Self-Steering Buses In Cambridge
Self-steering buses will be tested soon in Cambridge, England. The new system will allow thousands of miles of new bus lanes to be installed on roads that are too narrow for ordinary buses.
The new buses will use a camera mounted at the top of the windscreen to follow lines painted on the road; in tests, the bus does not deviate more than a few millimeters from its course. This allows bus lanee 5ft narrower than those used by driver-steered buses. Cyclists and pedestrians in city centres will be able pass close to the self-steering bus without fearing that the driver will suddenly veer off course.
The bus will also guide itself to within 4cm of the curb at bus stops, allowing level boarding for disabled passengers and people with wheelchairs. The camera can look 100 yards ahead, recognising the parallel lines of dashes and sending a signal to a box on the steering mechanism. The steering wheel vibrates as soon as the system detects the lines, informing the driver that it is safe to remove his hands.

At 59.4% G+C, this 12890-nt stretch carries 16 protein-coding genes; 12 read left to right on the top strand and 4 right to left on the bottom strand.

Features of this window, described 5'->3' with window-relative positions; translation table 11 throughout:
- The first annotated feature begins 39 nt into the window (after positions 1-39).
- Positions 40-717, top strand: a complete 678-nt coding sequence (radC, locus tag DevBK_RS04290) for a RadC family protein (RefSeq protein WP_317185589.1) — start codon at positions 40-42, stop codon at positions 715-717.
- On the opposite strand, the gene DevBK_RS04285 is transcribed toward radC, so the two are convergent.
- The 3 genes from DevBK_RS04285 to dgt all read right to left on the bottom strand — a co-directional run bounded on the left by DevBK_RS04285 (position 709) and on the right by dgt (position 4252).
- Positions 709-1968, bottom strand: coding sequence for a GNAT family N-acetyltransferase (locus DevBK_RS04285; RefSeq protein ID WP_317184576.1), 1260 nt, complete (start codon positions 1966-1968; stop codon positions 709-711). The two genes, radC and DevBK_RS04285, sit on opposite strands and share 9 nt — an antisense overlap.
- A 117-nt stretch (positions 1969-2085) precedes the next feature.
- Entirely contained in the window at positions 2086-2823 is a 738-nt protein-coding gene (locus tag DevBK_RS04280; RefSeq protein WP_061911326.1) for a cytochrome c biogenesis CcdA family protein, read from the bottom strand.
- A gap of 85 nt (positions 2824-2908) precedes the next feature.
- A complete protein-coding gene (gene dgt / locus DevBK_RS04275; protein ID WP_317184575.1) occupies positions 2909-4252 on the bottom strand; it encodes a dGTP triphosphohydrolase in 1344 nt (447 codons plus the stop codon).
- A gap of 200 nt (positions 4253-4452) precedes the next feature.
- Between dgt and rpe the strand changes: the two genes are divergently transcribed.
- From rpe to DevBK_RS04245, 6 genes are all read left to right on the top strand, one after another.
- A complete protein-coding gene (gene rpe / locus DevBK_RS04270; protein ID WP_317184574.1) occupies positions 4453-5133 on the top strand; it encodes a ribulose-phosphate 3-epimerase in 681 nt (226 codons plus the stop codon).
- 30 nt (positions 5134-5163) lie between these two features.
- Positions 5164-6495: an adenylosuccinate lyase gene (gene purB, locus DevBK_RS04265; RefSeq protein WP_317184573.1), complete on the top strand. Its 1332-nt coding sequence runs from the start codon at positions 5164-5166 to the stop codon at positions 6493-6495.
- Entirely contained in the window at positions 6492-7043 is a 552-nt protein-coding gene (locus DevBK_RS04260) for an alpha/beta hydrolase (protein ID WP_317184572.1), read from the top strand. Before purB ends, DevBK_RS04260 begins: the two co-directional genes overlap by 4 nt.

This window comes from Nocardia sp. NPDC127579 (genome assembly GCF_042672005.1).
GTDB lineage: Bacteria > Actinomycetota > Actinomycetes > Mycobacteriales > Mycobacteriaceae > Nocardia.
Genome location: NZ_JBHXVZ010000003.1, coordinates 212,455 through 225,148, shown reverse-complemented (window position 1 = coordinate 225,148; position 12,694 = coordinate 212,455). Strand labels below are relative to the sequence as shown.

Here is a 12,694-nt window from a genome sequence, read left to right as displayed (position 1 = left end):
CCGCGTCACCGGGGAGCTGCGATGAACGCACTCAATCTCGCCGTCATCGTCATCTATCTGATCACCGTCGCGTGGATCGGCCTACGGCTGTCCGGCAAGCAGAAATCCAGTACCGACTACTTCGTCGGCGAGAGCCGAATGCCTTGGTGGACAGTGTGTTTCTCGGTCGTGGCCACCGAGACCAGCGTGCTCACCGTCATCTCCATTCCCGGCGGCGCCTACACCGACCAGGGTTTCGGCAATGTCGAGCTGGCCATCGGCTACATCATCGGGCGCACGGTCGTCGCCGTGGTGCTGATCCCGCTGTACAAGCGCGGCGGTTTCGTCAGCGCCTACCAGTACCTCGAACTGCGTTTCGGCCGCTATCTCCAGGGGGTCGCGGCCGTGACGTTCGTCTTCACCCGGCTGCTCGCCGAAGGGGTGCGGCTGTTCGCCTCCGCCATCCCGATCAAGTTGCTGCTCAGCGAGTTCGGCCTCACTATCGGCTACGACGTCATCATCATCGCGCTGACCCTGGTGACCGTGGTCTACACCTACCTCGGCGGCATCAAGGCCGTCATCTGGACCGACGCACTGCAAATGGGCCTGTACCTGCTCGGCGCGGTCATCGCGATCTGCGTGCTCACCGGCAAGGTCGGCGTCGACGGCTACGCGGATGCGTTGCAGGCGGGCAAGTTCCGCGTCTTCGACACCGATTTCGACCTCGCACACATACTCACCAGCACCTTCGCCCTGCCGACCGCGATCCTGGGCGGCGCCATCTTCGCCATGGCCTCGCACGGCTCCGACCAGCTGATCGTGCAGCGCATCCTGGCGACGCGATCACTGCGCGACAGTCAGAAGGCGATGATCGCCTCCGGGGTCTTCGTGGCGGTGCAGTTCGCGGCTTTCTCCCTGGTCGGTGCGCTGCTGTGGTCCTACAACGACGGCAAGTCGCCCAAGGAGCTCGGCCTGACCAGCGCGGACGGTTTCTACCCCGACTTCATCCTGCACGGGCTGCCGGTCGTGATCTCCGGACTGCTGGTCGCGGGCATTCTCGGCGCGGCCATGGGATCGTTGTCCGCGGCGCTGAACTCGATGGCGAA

Science fiction fans will recall the self-steering Camden speedster from Robert Heinlein's 1941 novel Methuselah's Children:
he car waited for a break in the traffic, then dived into the high-speed stream and hurried north. Mary settled back for a nap.
(Read more about Robert Heinlein's Camden speedster)
These buses are already in limited use Rouen in France and Bologna in Italy. The drivers will continue to be used, owing to the inability of the buses to follow lines when covered by snow. Drivers will then steer by hand.
Read more here; from WMMNA
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